Christmas is a time for miracles, a time for receiving gifts we don’t deserve. When I fill out my Christmas Wish List, it’s full of items that stir delight. When I think of Christmas, I imagine thrilled hearts rapaciously tearing apart wrapping paper — I hear squeals of glee as long sought toys are finally in hand. What we’re experiencing through receiving, is joy.

Therefore, let us not shun this merriment, but embrace it. Let us lift our cups high in celebration of the season, a celebration of life itself, displaying our wholehearted appreciation for the gifts we receive. Let us wish the best for others and hope they receive their heart’s desire, but let us not forget our own enjoyment as we are part of the all.

As it is said, “Happy Christmas to all, and to all a good night!”

Wind and Waves

Believing that I’m a single perspective of an infinite being means that arguing has become pointless — I’m really only bickering with myself — what’s the point. Now when argumentative opponents present themselves in my head, I don’t engage. It’s nonsense that I don’t need. I’ve stopped wrestling with paper tigers of my own design.

Minds don’t need to be changed, people are just players in a grand narrative. But it’s dreamlike in that my mind will see what it wants, forming patterns to fit my interpretation. If I want a fight, I’ll find it. If I foretell a bad-day, I’ll have it. If I truly seek the calm seas then my mind must be stilled first.

Childlike Delight

The disciples came unto Jesus, saying, “Who is the greatest in the kingdom of heaven?”

Jesus called a little child unto him, and set him in the midst of them, and said, “Verily I say unto you, except ye be converted, and become as little children, ye shall not enter into the kingdom of heaven. Whosoever therefore shall humble himself as this little child, the same is the greatest in the kingdom of heaven.”

What’s the difference between a child and an adult? An adult believes himself in control, tasked with full responsibility for his own well-being, believing himself knowledgeable and experienced in the ways of the world. Whereas a child believes he’s not in charge, has no responsibility but to play, and is always looking to extend the fun-times. A child knows he doesn’t know everything.

The difference between a child and an adult is the seriousness in which each plays. An adult simply loses the variety and levity in his playtime, selecting narrowly focused games while wearing the same costume daily. The adult imposes severe limits on his abilities and the available outcomes. The adult attempts to maintain a strictly logical course of events. The adult thinks getting to the end is the point and rushes accordingly.

To be as a child, is to be playful, unrestrained by self-imposed boundaries, freely imagining the best to come. It’s to know there’s no actual end-goal but the act of play itself. To be as a child is to realize one’s lack of control and overall ignorance within the world — to exist despite one’s feebleness, thankful for being well-cared for. To be as a child is to be inclusive of others, inviting them to play, sharing the fun. It’s to extract enjoyment from each activity and interaction, to smile and laugh.

Magical Mountain

“Unleash your power! Let go Jean! Jean let go!” — Professor X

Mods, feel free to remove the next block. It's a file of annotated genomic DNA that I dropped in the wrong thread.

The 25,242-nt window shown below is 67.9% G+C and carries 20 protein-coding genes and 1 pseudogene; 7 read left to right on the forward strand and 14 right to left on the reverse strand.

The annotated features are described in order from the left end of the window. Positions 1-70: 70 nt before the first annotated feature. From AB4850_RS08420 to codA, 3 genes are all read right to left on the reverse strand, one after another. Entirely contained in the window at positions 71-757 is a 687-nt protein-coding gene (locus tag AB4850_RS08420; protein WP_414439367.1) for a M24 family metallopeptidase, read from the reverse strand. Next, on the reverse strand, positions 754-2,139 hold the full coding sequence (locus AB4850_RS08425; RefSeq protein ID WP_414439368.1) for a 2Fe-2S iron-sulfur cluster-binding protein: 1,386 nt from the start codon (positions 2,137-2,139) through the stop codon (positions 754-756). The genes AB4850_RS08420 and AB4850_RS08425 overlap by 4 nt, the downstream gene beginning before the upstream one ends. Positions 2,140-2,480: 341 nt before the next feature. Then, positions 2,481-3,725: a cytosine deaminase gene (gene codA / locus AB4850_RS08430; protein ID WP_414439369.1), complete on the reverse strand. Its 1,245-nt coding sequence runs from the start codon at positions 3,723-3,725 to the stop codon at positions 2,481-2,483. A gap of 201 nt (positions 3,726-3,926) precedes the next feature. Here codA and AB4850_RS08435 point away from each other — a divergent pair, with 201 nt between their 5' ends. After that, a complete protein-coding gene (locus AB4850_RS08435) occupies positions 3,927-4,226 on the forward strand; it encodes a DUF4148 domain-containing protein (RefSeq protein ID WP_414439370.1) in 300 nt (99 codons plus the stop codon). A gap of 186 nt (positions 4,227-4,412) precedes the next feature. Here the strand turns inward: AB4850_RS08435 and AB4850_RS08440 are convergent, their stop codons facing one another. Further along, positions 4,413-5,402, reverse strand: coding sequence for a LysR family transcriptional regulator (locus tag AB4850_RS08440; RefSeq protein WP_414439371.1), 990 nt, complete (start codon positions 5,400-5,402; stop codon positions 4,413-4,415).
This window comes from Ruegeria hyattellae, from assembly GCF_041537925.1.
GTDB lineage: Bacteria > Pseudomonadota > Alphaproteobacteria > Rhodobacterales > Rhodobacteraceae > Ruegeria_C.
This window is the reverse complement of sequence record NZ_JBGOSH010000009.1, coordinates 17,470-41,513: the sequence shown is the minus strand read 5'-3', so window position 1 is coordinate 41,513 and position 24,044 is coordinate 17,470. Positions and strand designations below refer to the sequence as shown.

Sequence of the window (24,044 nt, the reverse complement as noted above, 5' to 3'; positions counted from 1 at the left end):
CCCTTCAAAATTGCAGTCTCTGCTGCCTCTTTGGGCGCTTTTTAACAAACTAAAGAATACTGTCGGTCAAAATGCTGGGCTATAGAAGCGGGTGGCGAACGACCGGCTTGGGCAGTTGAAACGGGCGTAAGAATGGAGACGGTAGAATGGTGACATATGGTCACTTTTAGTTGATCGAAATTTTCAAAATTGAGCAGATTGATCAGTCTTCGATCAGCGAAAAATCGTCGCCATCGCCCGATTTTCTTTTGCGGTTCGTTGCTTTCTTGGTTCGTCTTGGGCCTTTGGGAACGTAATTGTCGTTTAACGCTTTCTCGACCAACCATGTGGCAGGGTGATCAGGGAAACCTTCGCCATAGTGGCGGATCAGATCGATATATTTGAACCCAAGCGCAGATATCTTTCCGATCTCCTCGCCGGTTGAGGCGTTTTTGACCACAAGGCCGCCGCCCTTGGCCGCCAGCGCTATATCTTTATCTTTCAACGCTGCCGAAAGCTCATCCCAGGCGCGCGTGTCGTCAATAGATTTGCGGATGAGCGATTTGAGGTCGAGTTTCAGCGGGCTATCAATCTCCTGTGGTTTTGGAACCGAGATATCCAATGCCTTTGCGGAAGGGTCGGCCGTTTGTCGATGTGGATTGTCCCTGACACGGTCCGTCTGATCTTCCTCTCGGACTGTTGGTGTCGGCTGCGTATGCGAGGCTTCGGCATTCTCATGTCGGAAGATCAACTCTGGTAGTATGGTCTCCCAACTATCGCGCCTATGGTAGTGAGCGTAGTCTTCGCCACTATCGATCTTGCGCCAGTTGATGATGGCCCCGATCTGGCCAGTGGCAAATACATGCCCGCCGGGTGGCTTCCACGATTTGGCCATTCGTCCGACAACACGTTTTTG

Within the human narrative, there is a common theme of pent-up power. Crushed beneath a giant, energy of the seemingly weak finally surges, building until unleashing as a shockwave of supremacy. The so-called mighty fall at the hands of the formerly meek — after all, was it not said: they shall inherit the earth?

Themes such as this litter our landscape. So tell me again how random this world is? No, it’s as scripted as a book. Just don’t look too closely or you’ll spoil the surprises. It’s a funny thing to consider of course — yet, where would we wander without pre-cut paths? We’d be hacking through thick brush, lost while banging into trees.

It’s a comforting thought you see. They that mourn shall be comforted. Those seeking righteousness shall be satisfied. The merciful shall obtain mercy. What we seek, we shall find. It’s all there, written in plain sight for us to see. But the unrelenting captivation of daily life holds our attention too closely to consider the actuality of our situation.

But when we just keep staring, severing connections to the scenes, constraining ourselves to see only the pixels, we can perceive it — the fiction before us. And by understanding this artificiality, our power flows. “Verily I say unto you, If ye have faith as a grain of mustard seed, ye shall say unto this mountain, remove hence to yonder place; and it shall remove; and nothing shall be impossible unto you.”

Spirits from Beyond

I was just reading the first part of the 1843 story A Christmas Carol, and found the chain metaphor an interesting one. Scrooge’s deceased partner Jacob Marley was wrapped in chains he forged for himself through earthly endeavors. He toiled ceaselessly in his business and thus wore the fruits of his labor.

As Jesus said: No man can serve two masters: for either he shall hate the one, and love the other, or else he shall lean to the one, and despise the other. Ye cannot serve God and riches.

And in the Bhagavad Gita, Krishna says: At the end of time, he, who having abandoned his mortal frame, departeth thinking only of me, without doubt goeth unto me; or else, whatever other nature he shall call upon, at the end of life, when he shall quit his mortal shape, he shall ever go unto it. Wherefore at all times think of me alone and fight. Let thy mind and understanding be placed in me alone, and thou shalt, without doubt, go unto me.

It’s interesting to think we’re creating the chains in this realm that we’ll carry into the next. It reminds us to heed the focus of our time and energy lest we carry a burden we wish not.

At the very least, if we’re to carry chains, we should forge them from the things we adore. Yet in spiritual lore, the goal is to remove the bonds entirely. And we do that by detaching from the fruits of our labor while we endeavor.

We perform action not as a wretched creature lost to life, but as a master actor fulfilling his role on stage, aware of an ever-present audience, and joyfully performing the part we were meant to play.